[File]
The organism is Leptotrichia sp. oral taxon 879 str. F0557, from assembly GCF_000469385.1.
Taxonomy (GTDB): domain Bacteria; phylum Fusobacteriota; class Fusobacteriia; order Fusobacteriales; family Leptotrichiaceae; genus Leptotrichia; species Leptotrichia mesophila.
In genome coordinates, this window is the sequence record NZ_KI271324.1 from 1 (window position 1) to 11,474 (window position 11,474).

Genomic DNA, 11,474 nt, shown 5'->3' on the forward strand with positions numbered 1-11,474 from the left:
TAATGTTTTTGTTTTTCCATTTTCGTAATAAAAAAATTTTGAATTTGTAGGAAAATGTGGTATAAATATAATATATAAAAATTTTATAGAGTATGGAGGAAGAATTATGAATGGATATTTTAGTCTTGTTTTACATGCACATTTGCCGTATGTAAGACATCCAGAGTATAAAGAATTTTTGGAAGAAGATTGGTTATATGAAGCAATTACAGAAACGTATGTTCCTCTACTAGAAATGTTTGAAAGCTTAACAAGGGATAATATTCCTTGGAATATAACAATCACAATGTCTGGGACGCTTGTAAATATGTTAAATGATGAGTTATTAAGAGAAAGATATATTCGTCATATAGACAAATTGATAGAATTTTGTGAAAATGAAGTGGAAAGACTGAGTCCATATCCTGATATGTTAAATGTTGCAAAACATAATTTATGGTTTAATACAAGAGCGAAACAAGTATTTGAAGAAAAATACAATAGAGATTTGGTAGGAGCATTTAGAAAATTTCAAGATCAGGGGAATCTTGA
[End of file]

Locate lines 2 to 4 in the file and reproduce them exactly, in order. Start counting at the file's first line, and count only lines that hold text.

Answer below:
Taxonomy (GTDB): domain Bacteria; phylum Fusobacteriota; class Fusobacteriia; order Fusobacteriales; family Leptotrichiaceae; genus Leptotrichia; species Leptotrichia mesophila.
In genome coordinates, this window is the sequence record NZ_KI271324.1 from 1 (window position 1) to 11,474 (window position 11,474).

Genomic DNA, 11,474 nt, shown 5'->3' on the forward strand with positions numbered 1-11,474 from the left: